Threat Database Malware PikaBot Malware

PikaBot Malware

Infosec researchers have detected a highly sophisticated phishing campaign incorporating the PikaBot malware, marking it as the most advanced phishing operation since dismantling the Qakbot operation. This fraudulent email campaign commenced in September 2023, following the FBI's successful seizure and shutdown of QBot's (Qakbot) infrastructure.

According to researchers, before PikaBot, the attack campaign primarily utilized a threat called Dark Gate. The tricks and techniques employed by the attackers closely mirror those seen in previous Qakbot campaigns, suggesting a transition of Qbot threat actors to newer malware botnets.

Qbot was among the most widespread malware botnets disseminated via email. Now, DarkGate and PikaBot, which share numerous features with Qbot as modular malware loaders, present a significant threat to enterprises. Similar to Qbot, these new malware loaders are expected to be employed by threat actors to gain initial access to networks, potentially leading to ransomware, espionage and data theft attacks.

PikaBot is Delivered through Phishing Attacks

Infosec researchers have observed a significant surge in fraud-related emails propagating the DarkGate malware, with threat actors shifting to deploying PikaBot as the primary payload starting in October 2023. The phishing campaign initiates with an email masquerading as a reply or forward of a pilfered discussion thread, a tactic aimed at fostering trust among recipients.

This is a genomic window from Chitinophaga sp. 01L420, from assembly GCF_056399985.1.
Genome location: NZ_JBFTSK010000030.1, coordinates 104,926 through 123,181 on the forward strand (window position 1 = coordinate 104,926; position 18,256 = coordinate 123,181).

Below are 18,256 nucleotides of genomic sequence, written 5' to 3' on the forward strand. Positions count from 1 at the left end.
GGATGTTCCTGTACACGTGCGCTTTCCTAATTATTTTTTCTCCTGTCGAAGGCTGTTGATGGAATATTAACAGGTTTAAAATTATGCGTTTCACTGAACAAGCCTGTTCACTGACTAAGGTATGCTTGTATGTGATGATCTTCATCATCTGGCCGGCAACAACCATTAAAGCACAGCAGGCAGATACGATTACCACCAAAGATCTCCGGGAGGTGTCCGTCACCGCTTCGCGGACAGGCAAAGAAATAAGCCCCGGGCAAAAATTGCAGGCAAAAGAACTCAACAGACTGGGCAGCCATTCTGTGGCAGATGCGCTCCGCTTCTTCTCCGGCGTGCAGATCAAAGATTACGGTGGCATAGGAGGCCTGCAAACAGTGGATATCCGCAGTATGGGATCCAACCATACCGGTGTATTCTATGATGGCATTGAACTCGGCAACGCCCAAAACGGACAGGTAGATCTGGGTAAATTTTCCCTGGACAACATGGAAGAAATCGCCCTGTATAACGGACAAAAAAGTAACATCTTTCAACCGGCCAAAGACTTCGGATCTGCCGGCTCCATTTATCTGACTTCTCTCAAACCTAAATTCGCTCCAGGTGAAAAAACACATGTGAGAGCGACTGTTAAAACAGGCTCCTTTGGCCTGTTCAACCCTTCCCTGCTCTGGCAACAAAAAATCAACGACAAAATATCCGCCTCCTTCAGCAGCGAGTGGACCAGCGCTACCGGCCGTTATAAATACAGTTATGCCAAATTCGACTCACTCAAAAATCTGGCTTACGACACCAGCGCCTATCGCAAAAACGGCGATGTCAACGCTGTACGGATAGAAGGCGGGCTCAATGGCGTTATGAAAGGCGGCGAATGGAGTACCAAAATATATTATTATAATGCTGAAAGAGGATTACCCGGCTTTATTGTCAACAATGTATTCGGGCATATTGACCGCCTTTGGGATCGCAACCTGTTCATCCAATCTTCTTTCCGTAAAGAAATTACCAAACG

Upon clicking the embedded URL, users undergo a series of checks to confirm their validity as targets, subsequently being prompted to download a ZIP archive housing a malware dropper. This dropper retrieves the final payload from a remote resource.

The attackers experimented with various initial malware droppers to determine effectiveness, including:

  • A JavaScript dropper (JS Dropper) is designed for downloading and executing PEs or DLLs.
  •  An Excel-DNA loader leveraging an open-source project intended for XLL file creation, exploited here for downloading and running malware.
  •  VBS (Virtual Basic Script) downloaders capable of executing malware through .vbs files in Microsoft Office documents or invoking command-line executables.
  •  LNK downloaders that misuse Microsoft shortcut files (.lnk) to download and execute malware.

Throughout September 2023, the DarkGate malware served as the final payload in these attacks, but it was subsequently replaced by PikaBot in October 2023.

PikaBot Has Extensive Anti-Analysis Measures

Introduced in early 2023, PikaBot is a contemporary malware comprising a loader and a core module, equipped with robust anti-debugging, anti-VM, and anti-emulation mechanisms. This malware meticulously profiles infected systems and transmits the gathered data to its command and control (C2) infrastructure, where it awaits further instructions.

The C2 issues commands directing the malware to download and execute modules, available in the form of DLL or PE files, shellcode, or command-line commands, showcasing its versatility as a tool.

Researchers caution that the PikaBot and DarkGate campaigns are orchestrated by adept threat actors whose skills surpass those of typical phishers. Consequently, organizations are urged to acquaint themselves with the Tactics, Techniques, and Procedures (TTPs) correlated with this campaign.


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